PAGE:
The following is an excerpt from the book “IMSA 1969-1989” written by Mitch Bishop and Mark Raffauf, available from Octane Press or where ever books are sold.
The 1976 24 Hours of Daytona was possibly the most unusual Camel GT race ever run. A record 72 entries showed up and the event had a relatively normal first 15 hours. After racing through the night, the BMW CSL of Peter Gregg and Brian Redman held an enormous 17-lap lead as the sun came up Sunday morning. But when Redman stopped for fuel and tires just after 9:00 a.m., the car misfired and then stalled coming out of the pits. Stranded out on the course, Redman tried to get the car re-fired, to no avail. He eventually borrowed jumper cables and a battery from some helpful fans beside the track and somehow managed to coax the BMW back to life and limped back to the pits. In the meantime, nine of the top ten cars in the race began to suffer the same symptoms, they were coughing and coming to a halt after refueling. The culprit? Water in the gasoline.
Brian Redman’s stricken BMW CSL during the 1976 24 Hours of Daytona, after stalling out on course with water tainted gasoline. Redman is trying to get it restarted with coaching from his crew, who were not allowed to touch the car. Photo credit: ISC Archives & Research Center/Getty Image
The decision was made to red flag the race an hour after the problems first started appearing; IMSA wanted to avoid having the entire field suffer the same fate. After some investigation, it was determined that the affected teams had all been serviced by a single gasoline truck. Somehow, water had been introduced into the fuel carried by that one truck.
John Bishop conferred with Chief Steward Charlie Rainville and the decision was made to roll back timing and scoring to the last complete lap before the problem first emerged at 9:01 a.m. on Sunday morning. That call was cheered by some teams and derided by others, depending on whether their car had been felled by the bad fuel or not.
As John later recalled: “Rolling back scoring of the race seemed like the only fair thing to do. Some of the teams that had dodged the bad fuel issue were upset, but you have to remember that this was an extraordinary, unprecedented situation that was out of the control of even the most well-prepared teams or the track.”
By the time a replacement truck with fuel arrived from Jacksonville, 90 miles away, two and a half hours had elapsed. Normally, teams were not allowed to work on their cars under red flag conditions, but in this case, IMSA officials told everyone they could use the time to purge their fuel systems to get running again. Those with foam-filled fuel cells were doomed, however, because the water had been absorbed into the lining of the cell.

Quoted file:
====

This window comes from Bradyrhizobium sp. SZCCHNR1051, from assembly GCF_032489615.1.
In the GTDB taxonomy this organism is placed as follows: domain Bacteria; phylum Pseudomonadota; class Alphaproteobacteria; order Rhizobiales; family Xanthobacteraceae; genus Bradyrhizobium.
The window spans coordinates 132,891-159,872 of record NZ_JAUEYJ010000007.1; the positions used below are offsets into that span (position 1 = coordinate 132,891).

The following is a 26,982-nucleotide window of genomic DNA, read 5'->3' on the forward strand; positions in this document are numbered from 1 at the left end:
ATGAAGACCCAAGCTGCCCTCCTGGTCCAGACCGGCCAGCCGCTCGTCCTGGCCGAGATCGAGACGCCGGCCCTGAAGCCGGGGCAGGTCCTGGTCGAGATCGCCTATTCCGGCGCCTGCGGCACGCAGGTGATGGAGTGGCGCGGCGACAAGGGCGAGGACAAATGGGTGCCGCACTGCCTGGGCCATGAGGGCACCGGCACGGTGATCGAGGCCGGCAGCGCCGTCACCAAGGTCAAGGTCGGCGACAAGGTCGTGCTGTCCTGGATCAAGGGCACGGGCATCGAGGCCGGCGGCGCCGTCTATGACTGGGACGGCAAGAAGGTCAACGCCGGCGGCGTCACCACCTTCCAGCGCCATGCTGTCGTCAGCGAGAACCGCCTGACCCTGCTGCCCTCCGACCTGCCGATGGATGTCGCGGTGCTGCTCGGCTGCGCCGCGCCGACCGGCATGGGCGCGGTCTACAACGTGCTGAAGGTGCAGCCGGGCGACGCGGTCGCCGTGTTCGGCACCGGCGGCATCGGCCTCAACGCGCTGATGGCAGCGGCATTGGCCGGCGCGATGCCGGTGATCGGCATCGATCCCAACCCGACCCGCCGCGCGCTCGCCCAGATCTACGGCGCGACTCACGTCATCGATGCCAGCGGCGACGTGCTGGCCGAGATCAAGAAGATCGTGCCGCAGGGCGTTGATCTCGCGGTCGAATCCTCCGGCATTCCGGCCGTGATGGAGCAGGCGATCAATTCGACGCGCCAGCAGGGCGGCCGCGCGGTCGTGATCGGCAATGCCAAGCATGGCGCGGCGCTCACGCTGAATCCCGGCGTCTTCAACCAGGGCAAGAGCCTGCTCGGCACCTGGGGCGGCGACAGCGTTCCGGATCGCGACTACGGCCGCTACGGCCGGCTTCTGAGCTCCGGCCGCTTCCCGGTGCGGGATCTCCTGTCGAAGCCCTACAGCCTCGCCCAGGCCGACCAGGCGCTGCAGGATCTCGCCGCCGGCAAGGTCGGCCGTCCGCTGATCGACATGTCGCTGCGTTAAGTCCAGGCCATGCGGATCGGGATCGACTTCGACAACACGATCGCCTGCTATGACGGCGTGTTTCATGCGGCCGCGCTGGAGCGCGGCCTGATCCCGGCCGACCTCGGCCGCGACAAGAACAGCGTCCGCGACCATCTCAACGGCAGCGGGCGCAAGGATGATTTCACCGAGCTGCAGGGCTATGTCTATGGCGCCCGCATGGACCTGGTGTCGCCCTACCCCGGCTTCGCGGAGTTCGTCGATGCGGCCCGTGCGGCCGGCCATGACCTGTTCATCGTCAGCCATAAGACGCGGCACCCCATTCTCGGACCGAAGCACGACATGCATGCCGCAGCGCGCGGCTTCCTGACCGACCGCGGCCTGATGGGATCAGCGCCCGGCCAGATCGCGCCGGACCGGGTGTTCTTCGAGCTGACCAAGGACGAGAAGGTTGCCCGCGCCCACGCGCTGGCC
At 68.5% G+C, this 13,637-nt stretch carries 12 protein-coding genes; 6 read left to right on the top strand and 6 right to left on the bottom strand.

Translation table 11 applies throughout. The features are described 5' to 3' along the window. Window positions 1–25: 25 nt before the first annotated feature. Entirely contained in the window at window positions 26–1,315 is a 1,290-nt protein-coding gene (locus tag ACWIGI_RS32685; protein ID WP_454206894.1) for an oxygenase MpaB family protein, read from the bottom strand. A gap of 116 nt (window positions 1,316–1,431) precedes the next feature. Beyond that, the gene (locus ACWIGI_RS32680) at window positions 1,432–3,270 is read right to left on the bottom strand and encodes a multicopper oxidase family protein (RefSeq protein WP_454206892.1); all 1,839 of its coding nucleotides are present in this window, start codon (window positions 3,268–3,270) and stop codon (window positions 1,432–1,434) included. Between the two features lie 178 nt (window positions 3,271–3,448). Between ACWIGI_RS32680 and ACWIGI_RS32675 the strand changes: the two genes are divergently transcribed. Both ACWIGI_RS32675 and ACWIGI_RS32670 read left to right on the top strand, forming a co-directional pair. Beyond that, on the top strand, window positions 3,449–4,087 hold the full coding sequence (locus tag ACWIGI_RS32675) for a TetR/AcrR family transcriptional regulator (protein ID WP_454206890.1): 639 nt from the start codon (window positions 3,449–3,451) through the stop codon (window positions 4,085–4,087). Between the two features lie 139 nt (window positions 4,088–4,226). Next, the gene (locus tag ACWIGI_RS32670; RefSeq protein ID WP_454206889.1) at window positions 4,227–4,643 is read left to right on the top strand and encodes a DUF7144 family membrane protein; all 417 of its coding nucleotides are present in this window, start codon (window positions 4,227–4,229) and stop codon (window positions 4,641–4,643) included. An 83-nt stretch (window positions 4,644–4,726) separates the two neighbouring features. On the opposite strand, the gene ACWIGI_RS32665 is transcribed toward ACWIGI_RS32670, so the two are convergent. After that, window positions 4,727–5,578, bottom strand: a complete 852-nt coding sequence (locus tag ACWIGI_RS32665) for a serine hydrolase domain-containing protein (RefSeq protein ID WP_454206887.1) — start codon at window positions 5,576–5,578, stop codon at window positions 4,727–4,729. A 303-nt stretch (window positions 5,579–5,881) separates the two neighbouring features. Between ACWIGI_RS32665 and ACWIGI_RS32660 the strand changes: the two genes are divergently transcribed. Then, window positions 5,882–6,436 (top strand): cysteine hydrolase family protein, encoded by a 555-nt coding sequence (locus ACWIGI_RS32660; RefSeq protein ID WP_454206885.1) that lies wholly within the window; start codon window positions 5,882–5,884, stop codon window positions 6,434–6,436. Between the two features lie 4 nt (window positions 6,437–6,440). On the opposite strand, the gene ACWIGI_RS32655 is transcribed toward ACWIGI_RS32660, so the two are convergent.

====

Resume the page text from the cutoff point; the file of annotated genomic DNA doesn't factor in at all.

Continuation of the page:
The BMW teams are serviced in the pit lane at Daytona in 1976 after the 24 hour race was red flagged. Teams were allowed to work on their cars to purge their fuel tanks, which had become contaminated with water. Red and green barrels were used to indicate which contained “good” and “bad” fuel. Photo credit: autosportsltd.com
The #14 Al Holbert/Claude Ballot-Lena Porsche Carrera RSR is serviced during the lengthy red flag due to water contaminated gasoline during the 24 Hours of Daytona in 1976. The pair would go on to finish second in the race. Photo credit: autosportsltd.com
Once their fuel system had been cleaned, Redman and Gregg resumed the race with their 17-lap lead intact, almost three hours after the race had been red flagged and almost four hours since the last officially scored lap. Just 29 cars restarted the race, the rest having fallen out prior to the fuel issue or having been done in by the tainted gasoline. The duo of Redman and Gregg went on to win by 14 laps over Al Holbert and Claude Ballot-Lena in a Carrera RSR. It would be the third 24 Hours of Daytona victory for Gregg.
The winning BMW CSL of Brian Redman and Peter Gregg at the 1976 24 Hours of Daytona. Photo credit: autosportsltd.com